There is no doubt that families are on the move these days. It is not unusual for multiple parents to be working, children in childcare and extra-curricular activities. Meaningful, relaxed time with your family members can be infrequent and preciously valuable when it occurs. Entering the holiday season, family calendars explode daily with invitations to holiday parties, cookie swaps, charity gift sign-up, shopping, and drop-off, fundraisers for great organizations that your family supports, and holiday shows being premiered on television, movie theater, and dramatic stage.
A holiday decorating sprint begins after Thanksgiving turkey is carved; Advent Calendars have not had their first turn, yet the electric meters have been spinning wildly. Just as some children are terrified of sitting on Santa’s lap, some parents are just as wary at viewing the credit card bill after all the gifts have been purchased. Rushing to send off holiday cards, parents may end up forcing an uncooperative family into coordinating outfits, faking picture-perfect smiles.
It seems families get caught up in the holiday hustle and bustle simple because parents want their children to marvel in the delights in the holiday season through enjoying special treats, continuing traditions, and finding magical moments of wonder. Fitting it all in can turn the most well-intentioned weekend into a stress-induced exhaustive experience. What a gift it would be if adults could peek into the perspective of our children to see when the magic of the season morphs into madness of confusion.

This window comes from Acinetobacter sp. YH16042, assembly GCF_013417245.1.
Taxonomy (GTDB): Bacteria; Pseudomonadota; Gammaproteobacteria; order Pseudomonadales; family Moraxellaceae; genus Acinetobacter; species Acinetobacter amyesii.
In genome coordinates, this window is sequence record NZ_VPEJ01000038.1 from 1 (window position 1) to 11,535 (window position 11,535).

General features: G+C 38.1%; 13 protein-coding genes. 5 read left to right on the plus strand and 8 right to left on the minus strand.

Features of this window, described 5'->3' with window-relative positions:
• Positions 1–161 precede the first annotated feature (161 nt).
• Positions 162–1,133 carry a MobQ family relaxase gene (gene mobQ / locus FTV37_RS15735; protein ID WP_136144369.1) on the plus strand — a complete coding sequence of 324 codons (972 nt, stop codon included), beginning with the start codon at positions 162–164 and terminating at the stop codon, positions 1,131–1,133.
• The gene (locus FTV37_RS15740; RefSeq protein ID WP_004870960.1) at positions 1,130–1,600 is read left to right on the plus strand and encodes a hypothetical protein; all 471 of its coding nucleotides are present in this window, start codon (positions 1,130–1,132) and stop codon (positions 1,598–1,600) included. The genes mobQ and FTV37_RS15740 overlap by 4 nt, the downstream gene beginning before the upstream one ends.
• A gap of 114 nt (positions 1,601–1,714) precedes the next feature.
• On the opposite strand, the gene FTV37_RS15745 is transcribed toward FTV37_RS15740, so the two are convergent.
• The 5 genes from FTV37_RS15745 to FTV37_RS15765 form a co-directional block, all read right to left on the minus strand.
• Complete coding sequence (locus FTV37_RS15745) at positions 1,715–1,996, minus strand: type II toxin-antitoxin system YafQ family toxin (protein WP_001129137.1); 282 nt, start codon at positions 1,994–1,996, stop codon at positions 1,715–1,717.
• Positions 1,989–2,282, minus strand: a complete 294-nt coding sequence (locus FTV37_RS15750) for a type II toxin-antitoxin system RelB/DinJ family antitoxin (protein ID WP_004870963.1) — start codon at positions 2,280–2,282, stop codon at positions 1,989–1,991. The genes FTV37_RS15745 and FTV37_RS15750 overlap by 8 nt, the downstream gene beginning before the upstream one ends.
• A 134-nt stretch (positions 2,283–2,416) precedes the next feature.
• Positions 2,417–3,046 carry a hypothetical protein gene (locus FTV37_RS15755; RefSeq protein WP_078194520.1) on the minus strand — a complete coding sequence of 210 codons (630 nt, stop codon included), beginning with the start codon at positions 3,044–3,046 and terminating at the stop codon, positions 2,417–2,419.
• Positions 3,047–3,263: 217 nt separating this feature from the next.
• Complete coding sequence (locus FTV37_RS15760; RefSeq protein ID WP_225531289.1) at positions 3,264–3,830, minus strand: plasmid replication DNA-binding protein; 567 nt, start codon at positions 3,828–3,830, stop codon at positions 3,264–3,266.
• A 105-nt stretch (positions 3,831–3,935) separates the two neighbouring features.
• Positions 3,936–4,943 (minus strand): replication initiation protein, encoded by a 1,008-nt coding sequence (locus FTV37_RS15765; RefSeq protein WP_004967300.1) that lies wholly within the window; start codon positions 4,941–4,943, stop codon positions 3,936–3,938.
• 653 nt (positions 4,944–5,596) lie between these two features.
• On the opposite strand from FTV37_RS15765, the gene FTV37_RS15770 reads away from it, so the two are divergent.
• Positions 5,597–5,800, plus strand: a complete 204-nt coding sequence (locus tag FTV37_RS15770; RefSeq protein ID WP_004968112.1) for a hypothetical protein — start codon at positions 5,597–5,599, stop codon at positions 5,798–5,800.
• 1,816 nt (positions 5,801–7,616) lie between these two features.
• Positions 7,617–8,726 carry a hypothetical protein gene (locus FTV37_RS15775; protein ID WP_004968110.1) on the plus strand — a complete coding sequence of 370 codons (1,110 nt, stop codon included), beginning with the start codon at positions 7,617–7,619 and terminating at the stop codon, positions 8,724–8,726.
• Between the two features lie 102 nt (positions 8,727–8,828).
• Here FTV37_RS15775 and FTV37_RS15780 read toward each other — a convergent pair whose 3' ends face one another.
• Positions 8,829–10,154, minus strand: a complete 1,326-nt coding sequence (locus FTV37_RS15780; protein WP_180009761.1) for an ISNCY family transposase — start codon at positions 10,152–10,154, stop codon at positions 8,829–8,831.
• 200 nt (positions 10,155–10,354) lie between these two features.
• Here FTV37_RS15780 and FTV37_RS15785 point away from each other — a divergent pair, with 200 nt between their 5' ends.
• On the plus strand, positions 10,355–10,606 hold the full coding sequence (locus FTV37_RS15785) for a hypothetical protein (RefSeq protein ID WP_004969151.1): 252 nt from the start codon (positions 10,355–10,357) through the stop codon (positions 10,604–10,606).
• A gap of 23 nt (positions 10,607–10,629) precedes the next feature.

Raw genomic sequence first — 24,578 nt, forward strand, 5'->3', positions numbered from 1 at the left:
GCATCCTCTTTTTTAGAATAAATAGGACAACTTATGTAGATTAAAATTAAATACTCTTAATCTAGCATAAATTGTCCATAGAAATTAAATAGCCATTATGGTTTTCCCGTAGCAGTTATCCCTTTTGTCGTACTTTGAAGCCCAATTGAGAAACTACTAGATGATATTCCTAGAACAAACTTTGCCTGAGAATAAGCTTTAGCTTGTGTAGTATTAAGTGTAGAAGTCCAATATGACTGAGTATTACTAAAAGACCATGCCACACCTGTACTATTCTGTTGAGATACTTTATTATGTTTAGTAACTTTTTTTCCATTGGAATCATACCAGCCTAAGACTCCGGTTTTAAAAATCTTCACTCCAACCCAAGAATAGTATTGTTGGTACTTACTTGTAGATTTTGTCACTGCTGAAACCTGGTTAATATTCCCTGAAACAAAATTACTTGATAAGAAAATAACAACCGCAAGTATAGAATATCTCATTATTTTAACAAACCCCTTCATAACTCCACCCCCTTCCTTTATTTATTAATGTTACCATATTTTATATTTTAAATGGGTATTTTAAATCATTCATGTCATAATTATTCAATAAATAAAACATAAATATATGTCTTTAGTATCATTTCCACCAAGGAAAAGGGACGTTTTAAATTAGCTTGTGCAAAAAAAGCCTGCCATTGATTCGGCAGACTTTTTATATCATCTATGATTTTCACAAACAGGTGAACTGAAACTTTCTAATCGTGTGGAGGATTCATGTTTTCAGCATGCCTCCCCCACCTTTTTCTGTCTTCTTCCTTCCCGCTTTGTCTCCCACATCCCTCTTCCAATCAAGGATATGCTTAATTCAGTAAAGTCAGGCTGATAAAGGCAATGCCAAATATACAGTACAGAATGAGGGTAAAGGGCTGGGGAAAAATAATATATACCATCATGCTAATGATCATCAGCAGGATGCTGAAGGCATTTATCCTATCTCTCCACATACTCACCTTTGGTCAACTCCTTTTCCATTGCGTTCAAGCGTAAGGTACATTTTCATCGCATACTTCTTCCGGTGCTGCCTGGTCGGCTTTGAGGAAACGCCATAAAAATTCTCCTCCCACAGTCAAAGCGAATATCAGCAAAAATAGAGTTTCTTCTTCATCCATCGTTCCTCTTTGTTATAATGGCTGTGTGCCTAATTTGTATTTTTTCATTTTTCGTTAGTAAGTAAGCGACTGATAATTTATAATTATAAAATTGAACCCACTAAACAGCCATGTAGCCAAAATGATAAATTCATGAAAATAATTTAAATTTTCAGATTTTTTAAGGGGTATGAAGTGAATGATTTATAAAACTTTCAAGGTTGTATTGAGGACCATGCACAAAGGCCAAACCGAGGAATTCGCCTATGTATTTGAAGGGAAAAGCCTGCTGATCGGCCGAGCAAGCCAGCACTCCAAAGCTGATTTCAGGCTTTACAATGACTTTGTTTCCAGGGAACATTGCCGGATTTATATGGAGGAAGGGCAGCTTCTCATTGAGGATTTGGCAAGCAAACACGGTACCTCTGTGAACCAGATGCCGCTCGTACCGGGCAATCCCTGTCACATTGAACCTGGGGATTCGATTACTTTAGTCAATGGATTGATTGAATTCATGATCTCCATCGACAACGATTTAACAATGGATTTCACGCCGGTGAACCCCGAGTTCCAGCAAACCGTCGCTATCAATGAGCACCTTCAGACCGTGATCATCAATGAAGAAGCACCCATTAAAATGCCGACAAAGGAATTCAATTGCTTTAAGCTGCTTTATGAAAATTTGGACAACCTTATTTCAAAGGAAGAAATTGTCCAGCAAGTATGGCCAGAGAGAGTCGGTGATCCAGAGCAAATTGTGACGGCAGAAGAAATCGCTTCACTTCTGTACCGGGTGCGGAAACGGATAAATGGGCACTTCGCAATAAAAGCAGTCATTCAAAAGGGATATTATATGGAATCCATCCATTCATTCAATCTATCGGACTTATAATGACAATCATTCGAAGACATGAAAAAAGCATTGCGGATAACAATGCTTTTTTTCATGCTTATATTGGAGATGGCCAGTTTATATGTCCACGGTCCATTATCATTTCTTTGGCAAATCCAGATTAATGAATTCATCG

As adults, we are the gatekeepers of the family holiday experience. Parents can set the priority to create holiday experiences of quality versus quantity for our little ones to enjoy. We have the power to switch waiting in long lines at checkouts for using internet shopping and shipping. We can trade perfection trimming of trees for the fabulously cheerful tree that the children helped with. We can serve with a smile the slightly over-browned sugar cookies that are still dunkable and delicious with hot cocoa and store-bought eggnog.
By asking each member of the family “What is the one thing you would pick to celebrate the holidays?” parents can have a sure-to-please place to start planning. Take photos at each of the chosen events, capturing sincere in-the moment- laughter, and relax if you don’t get around to opening the last bin of stored ornaments.
Although children may think holiday magic is found at the North Pole , an angel’s trumpet, or the wrapped presents under the tree- we as adults can hold the twinkle in our eye knowing that choosing less stressful choices for holiday experiences is what can enhance tidings of peace, joy, love, and laughter into our homes this holiday season. Celebrate the season with intentional focus on your family, which is sure to create the gift of loving memories for years to come.
Annie Jung, M.A.LPCC, is a Licensed Professional Clinical Counselor who specializes in children, teens, and family therapy. She is also a married, mother of three Christmas tree assistant decorators. She can be reached at 925-759-7200, firstname.lastname@example.org or www.anniejungcounseling.com.